ACCORD hosts seminar on the role of traditional and religious leaders in insurgencies and climate-induced conflicts

Photo credit: Katharine Bebington

Discussing the role of traditional and religious leaders in conflict prevention and mitigation

On 3 April 2023, ACCORD, in partnership with the Network for Religious and Traditional Peacemakers hosted a seminar in Nairobi, Kenya on the topic, Insurgencies and Climate Induced Conflict in the Eastern and Southern Africa Regions: Examining the Role of Religious and Traditional Leaders in Prevention and Mitigation.

The seminar brought together religious and traditional leaders from across the two regions, with representation from Burundi, the Democratic Republic of Congo, Eswatini, Kenya, Mozambique, South Africa, South Sudan and Uganda.  The first part of the seminar allowed for the presentation of a discussion paper, prepared by an independent expert on the topic of insurgencies and climate induced conflict and the role of traditional and religious leaders in preventing and mitigating the conflict in East and Southern Africa; and the second part  provided participants with an opportunity to engage with each other and discuss their roles as traditional and religious leaders and the opportunities that exist for their greater participation in conflict prevention and mitigation.  The participants also discussed climate change and the differing impacts on the East and Southern regions.  In East Africa, climate change has caused prolonged droughts, while Southern Africa has been plagued by more severe cyclones and flooding.  While reflecting on climate change, which does not directly cause conflicts, more intense weather phenomena does expose fault lines in societies and places further strain on access to services and resources, thereby heightening the possibility of conflicts.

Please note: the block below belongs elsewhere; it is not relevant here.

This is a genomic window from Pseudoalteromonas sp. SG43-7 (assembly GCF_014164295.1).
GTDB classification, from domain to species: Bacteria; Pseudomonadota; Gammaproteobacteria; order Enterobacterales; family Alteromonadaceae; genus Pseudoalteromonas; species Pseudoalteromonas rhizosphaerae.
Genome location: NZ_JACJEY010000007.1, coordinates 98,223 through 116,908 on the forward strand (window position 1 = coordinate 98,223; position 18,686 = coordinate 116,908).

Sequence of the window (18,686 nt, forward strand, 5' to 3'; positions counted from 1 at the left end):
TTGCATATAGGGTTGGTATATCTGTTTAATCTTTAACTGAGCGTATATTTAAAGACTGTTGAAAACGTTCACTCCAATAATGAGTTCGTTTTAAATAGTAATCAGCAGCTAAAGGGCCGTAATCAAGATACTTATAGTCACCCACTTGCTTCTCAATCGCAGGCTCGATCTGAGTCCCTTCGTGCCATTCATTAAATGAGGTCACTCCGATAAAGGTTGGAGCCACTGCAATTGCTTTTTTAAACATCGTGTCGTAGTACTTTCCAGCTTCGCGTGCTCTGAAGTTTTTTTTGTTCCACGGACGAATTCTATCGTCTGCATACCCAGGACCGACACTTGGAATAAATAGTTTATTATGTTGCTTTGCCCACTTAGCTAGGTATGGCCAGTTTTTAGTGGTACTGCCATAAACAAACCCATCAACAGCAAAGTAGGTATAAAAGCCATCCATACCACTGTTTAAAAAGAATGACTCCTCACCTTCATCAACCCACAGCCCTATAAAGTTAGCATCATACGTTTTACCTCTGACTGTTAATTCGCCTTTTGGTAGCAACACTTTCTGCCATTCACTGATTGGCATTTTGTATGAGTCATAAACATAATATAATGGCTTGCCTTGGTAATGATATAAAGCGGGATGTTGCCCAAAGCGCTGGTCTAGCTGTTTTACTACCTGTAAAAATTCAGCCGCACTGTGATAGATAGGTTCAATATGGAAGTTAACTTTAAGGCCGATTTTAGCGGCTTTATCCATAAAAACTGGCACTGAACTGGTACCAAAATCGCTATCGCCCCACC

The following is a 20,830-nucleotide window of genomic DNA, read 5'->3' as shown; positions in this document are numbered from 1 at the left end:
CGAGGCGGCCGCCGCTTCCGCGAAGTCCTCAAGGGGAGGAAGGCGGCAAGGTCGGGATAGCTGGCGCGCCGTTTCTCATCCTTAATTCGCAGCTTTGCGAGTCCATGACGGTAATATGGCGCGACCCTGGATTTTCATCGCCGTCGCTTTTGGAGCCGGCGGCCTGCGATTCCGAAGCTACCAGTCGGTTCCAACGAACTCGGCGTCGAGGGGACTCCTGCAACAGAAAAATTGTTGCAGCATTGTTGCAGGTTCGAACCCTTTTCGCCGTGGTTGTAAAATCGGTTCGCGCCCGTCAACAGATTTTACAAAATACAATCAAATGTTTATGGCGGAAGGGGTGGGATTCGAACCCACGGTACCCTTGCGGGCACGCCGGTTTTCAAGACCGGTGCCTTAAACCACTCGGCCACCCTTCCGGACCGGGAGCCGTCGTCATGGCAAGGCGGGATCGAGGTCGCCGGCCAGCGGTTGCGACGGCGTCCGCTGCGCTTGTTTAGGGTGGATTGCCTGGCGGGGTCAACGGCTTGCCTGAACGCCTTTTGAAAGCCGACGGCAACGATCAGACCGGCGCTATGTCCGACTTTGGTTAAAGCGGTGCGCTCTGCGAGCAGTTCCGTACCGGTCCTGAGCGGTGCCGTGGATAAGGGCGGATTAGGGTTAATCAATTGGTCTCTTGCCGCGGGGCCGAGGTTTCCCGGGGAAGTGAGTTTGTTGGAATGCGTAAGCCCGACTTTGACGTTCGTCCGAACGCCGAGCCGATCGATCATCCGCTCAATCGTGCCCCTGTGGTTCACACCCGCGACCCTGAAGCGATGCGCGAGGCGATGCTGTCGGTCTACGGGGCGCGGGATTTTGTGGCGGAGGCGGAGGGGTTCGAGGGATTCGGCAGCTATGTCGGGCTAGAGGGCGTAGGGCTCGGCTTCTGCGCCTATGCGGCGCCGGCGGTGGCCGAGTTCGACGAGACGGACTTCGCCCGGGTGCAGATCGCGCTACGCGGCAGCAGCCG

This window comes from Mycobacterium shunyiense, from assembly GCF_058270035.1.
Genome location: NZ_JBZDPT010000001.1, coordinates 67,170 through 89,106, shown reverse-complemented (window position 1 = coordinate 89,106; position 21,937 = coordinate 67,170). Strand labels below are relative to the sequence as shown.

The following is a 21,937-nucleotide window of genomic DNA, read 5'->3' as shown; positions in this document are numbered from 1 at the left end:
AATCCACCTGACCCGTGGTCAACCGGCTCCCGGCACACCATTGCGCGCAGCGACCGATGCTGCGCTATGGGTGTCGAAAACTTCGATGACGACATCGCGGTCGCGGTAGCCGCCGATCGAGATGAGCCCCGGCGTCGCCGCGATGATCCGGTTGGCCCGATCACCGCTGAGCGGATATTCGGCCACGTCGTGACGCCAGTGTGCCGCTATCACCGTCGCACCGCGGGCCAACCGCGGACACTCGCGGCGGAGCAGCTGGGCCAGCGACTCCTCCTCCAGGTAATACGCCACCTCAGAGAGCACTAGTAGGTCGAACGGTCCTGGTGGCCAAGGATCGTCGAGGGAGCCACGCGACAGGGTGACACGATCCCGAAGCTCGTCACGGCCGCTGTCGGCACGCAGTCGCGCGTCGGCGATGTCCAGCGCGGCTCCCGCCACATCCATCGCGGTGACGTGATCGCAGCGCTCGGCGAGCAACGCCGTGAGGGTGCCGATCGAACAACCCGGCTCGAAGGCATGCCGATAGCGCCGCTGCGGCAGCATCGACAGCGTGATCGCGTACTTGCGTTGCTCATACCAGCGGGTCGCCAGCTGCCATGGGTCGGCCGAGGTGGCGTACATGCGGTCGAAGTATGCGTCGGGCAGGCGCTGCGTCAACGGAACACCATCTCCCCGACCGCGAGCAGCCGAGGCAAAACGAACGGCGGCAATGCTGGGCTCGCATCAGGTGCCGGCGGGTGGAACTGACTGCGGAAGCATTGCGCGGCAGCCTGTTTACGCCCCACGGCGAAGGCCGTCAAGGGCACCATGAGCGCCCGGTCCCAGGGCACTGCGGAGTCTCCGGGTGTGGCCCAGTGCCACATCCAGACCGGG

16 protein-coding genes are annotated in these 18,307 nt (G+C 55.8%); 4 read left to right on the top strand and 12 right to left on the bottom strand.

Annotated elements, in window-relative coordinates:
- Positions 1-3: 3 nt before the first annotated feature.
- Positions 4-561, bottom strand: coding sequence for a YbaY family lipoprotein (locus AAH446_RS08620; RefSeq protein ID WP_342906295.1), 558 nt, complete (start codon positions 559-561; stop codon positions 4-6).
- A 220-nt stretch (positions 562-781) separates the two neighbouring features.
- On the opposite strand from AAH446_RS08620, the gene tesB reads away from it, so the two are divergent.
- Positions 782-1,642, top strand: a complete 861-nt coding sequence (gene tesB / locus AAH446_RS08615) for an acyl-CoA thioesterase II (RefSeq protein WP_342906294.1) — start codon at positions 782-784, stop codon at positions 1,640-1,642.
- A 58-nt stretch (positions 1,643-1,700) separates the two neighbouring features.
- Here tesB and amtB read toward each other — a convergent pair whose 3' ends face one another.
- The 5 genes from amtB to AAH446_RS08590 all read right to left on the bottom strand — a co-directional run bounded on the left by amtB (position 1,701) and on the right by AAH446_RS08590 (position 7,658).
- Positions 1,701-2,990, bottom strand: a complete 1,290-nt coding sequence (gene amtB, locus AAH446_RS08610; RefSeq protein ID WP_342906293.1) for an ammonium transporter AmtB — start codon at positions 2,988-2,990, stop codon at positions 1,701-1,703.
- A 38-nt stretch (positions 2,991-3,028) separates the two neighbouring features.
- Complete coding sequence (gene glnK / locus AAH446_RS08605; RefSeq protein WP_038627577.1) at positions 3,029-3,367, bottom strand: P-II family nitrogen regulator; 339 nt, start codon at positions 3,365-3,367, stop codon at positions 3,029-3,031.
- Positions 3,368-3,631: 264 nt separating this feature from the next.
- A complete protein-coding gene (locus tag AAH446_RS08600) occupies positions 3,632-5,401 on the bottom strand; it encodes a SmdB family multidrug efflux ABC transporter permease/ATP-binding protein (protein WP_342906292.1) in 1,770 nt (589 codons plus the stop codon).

This seminar and discussion paper helps ACCORD to achieve its strategic objective of strengthening the role of multi-dimensional stakeholders to deal with complex conflicts while also contributing to the enhancement of the role that traditional and religious leaders carry in preventing and mitigating conflicts in the East and Southern African regions.

Article by:

Katharine Bebington